Medicare officials thought they had finally figured out how to do their part to fix the troubling problem of opioids being overprescribed to the old and disabled: In 2016, a staggering one in three of the 43.6 million beneficiaries of the program’s drug plan had been prescribed the painkillers.
Medicare, they decided, would now refuse to pay for long-term, high-dose prescriptions; a rule to that effect is expected to be approved on April 2. Some medical experts have praised the regulation as a check on addiction.
But the proposal has also drawn a broad and clamorous blowback from many people who would be directly affected by it, including patients with chronic pain, primary care doctors and experts in pain management and addiction medicine.
Critics say the rule would inject the government into the doctor-patient relationship and could throw patients who lost access to the drugs into withdrawal or even provoke them to buy dangerous street drugs. Although the number of opioid prescriptions has been declining since 2011, they noted, the rate of overdoses attributed to the painkillers and, increasingly, illegal fentanyl and heroin, has escalated.
“The decision to taper opioids should be based on whether the benefits for pain and function outweigh the harm for that patient,” said Dr. Joanna L. Starrels, an opioid researcher and associate professor at Albert Einstein College of Medicine. “That takes a lot of clinical judgment. It’s individualized and nuanced. We can’t codify it with an arbitrary threshold.”
Underlying the debate is a fundamental dilemma: how to curb access to the addictive drugs while ensuring that patients who need them can continue treatment.
The rule means Medicare would deny coverage for more than seven days of prescriptions equivalent to 90 milligrams or more of morphine daily, except for patients with cancer or in hospice. (Morphine equivalent is a standard way of measuring opioid potency.)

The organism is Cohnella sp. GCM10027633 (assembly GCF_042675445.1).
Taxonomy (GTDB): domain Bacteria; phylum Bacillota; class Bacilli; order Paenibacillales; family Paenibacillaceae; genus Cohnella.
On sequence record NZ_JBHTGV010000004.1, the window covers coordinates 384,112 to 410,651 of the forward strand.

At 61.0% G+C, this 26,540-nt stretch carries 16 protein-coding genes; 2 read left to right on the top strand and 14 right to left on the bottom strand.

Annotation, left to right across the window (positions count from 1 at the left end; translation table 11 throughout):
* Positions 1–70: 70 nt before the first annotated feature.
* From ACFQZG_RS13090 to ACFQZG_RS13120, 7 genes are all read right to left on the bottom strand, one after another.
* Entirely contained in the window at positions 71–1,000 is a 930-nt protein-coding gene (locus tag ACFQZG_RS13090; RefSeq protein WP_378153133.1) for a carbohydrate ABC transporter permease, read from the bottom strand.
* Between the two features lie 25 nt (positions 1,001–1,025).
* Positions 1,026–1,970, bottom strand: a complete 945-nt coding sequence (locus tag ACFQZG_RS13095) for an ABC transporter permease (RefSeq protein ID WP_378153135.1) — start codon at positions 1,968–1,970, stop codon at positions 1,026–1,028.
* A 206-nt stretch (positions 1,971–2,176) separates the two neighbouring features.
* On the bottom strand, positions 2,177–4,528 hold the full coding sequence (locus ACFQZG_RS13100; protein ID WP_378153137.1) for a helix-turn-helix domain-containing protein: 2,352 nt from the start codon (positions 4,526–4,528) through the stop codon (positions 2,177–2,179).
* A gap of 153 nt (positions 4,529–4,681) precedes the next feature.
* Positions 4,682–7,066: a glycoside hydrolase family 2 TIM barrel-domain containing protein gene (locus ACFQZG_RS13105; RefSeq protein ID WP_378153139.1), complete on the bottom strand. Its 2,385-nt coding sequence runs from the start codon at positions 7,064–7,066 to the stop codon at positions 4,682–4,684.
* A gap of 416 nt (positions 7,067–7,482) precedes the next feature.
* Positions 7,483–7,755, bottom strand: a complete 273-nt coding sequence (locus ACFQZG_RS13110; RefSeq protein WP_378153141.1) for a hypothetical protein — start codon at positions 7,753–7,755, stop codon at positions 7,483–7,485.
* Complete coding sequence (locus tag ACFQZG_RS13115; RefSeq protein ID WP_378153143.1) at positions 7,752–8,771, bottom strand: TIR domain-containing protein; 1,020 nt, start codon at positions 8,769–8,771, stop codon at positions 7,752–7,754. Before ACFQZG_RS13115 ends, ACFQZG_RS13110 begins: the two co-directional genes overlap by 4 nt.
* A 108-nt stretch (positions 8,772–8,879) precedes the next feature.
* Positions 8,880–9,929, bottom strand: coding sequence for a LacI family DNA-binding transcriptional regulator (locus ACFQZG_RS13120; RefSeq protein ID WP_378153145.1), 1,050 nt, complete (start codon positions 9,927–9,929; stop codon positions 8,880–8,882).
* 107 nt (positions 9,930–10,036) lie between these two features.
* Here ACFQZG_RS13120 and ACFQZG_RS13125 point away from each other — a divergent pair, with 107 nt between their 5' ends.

According to Demetrios Kouzoukas, the principal deputy administrator for Medicare, it aims to further reduce the risk of participants “becoming addicted to or overdosing on opioids while still maintaining their access to important treatment options.”
The Centers for Medicare and Medicaid Services estimates that about 1.6 million patients currently have prescriptions at or above those levels. The rule, if approved as expected at the end of a required comment and review period, would take effect on Jan. 1, 2019.
Dr. Stefan G. Kertesz, who teaches addiction medicine at the University of Alabama at Birmingham, submitted a letter in opposition, signed by 220 professors in academic medicine, experts in addiction treatment and pain management, and patient advocacy groups.
His patients include formerly homeless veterans, many of whom have a constellation of physical and mental health challenges, and struggle with opioid dependence. For them, he said, tapering opioids does not equate with health improvement; on the contrary, he said, some patients contemplate suicide at the prospect of suddenly being plunged into withdrawal.
“A lot of the opioid dose escalation between 2006 and 2011 was terribly ill advised,” Dr. Kertesz said. “But every week I’m trying to mitigate the trauma that results when patients are taken off opioids by clinicians who feel scared. There are superb doctors who taper as part of a consensual process that involves setting up a true care plan. But this isn’t it.”
Some two dozen states and a host of private insurers have already put limits on opioids, and Medicare has been under pressure to do something, too. Last July, a report by the inspector general at the Department of Health and Human Services raised concerns about “extreme use and questionable prescribing” of opioids to Medicare recipients. In November, a report from the Government Accountability Office took Medicare to task, urging greater oversight of opioid prescriptions.
If the rule takes effect, Mark Zobrosky’s experience could be a harbinger for many patients. Mr. Zobrosky, 63, who lives in the North Carolina Piedmont, takes opioids for back pain, which persists despite five surgeries and innumerable alternative treatments. He has an implanted spinal cord stimulator that sandpapers the edge off agony, and has broken four molars from grinding because of pain, he said. He receives Medicare as a result of his disability, including a private plan that pays for his drugs.
He submits to random urine tests and brings his opioids to his doctor to be counted every month. To prepare for mandatory reductions, his doctor has tapered him down to a daily dose equivalent of about 200 milligrams of morphine. (Mr. Zobrosky has a large frame; doctors say that opioid tolerance depends on many factors — one person’s 30 milligrams is another person’s 90.)
In February, Mr. Zobrosky’s pharmacist told him that his insurance would no longer cover oxymorphone. His out-of-pocket cost for a month’s supply jumped to $1,000 from $225, medical records show. “I can’t afford this for very long and I’m nervous,” he said.